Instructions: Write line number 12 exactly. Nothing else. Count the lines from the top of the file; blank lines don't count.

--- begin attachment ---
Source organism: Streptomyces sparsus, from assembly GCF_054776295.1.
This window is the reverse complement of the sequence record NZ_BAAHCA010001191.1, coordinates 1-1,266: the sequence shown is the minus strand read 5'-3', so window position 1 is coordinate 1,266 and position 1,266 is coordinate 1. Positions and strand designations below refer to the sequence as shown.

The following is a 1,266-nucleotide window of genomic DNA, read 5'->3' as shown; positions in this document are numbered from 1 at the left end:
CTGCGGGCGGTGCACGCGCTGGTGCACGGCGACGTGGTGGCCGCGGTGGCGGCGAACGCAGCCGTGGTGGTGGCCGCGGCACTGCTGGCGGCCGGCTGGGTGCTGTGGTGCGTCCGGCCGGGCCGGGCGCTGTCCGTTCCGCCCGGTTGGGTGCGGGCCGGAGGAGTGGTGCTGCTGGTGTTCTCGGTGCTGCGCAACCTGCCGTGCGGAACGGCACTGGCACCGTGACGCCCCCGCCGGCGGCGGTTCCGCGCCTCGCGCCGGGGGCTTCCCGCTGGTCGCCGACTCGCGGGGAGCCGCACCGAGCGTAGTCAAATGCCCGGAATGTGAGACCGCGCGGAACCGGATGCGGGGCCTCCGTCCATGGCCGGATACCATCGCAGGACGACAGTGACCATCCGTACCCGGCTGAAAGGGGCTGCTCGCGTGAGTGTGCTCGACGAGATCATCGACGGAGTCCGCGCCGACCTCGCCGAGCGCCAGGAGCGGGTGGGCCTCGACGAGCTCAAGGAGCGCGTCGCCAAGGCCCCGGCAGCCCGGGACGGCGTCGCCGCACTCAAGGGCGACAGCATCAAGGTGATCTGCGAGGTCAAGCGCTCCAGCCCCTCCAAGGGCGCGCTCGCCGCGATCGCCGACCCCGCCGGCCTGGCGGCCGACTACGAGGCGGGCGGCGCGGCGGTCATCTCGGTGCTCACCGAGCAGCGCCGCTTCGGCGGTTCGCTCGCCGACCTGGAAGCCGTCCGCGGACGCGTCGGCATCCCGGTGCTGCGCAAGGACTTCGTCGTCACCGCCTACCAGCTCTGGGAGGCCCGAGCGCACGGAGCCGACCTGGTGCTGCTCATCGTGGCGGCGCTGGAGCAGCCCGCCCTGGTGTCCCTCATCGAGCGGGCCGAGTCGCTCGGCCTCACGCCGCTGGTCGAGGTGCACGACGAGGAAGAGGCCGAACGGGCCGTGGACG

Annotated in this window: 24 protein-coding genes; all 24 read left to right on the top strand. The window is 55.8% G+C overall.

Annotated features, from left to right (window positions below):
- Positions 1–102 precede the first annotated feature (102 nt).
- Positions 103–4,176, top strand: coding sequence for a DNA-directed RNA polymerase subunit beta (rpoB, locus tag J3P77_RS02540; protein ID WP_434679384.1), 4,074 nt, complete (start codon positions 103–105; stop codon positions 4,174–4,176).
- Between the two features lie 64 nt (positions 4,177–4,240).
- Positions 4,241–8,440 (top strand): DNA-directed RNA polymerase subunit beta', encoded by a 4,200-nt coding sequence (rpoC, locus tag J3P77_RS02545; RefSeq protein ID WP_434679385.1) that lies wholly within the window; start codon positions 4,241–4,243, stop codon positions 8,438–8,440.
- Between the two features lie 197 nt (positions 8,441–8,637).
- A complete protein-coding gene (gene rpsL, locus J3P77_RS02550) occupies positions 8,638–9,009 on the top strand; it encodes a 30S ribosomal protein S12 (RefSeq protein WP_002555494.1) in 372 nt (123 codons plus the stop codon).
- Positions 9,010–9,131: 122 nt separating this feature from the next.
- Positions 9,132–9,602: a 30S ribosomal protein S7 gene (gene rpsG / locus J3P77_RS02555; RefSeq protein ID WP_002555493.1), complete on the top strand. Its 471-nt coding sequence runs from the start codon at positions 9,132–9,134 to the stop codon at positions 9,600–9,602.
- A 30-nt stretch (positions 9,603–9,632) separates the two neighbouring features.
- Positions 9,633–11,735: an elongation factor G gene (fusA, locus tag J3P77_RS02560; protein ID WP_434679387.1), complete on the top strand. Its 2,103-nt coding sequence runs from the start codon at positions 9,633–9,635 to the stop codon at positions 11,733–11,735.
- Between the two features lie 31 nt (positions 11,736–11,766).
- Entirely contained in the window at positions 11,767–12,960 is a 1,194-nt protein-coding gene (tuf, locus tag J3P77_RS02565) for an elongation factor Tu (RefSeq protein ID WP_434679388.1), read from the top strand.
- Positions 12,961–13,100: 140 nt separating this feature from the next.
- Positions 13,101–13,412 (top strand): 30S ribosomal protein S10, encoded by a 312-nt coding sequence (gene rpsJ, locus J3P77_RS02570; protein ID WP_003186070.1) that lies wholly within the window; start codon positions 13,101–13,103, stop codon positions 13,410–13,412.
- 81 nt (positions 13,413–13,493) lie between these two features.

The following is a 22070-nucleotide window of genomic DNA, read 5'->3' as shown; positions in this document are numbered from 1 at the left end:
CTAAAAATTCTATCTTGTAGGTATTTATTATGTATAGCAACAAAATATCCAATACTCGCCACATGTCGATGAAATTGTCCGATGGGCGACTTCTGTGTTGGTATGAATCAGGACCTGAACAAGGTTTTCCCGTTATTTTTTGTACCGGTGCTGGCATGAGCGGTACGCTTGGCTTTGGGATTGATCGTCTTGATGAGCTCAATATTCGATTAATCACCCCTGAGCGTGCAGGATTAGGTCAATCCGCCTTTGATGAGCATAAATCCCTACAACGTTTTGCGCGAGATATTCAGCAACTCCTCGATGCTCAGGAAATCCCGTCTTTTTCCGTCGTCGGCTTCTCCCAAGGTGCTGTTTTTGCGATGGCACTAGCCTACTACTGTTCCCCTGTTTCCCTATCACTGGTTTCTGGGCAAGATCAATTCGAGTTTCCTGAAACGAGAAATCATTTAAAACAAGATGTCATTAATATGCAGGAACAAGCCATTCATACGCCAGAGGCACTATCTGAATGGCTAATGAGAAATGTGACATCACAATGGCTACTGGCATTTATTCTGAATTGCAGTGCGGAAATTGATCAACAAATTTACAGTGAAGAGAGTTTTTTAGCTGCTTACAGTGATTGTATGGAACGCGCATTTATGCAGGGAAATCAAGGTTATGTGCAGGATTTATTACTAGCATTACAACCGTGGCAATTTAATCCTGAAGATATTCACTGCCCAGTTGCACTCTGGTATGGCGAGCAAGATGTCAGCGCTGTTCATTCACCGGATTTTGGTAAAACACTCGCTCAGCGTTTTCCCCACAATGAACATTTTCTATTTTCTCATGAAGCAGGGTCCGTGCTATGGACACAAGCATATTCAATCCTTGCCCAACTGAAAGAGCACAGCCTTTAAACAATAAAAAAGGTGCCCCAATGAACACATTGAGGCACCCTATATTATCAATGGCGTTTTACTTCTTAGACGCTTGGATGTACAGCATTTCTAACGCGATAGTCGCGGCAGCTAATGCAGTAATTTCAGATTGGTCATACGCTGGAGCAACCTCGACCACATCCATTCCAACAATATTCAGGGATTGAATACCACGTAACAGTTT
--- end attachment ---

- A complete protein-coding gene (gene rpsL, locus J3P77_RS02550) occupies positions 8,638–9,009 on the top strand; it encodes a 30S ribosomal protein S12 (RefSeq protein WP_002555494.1) in 372 nt (123 codons plus the stop codon).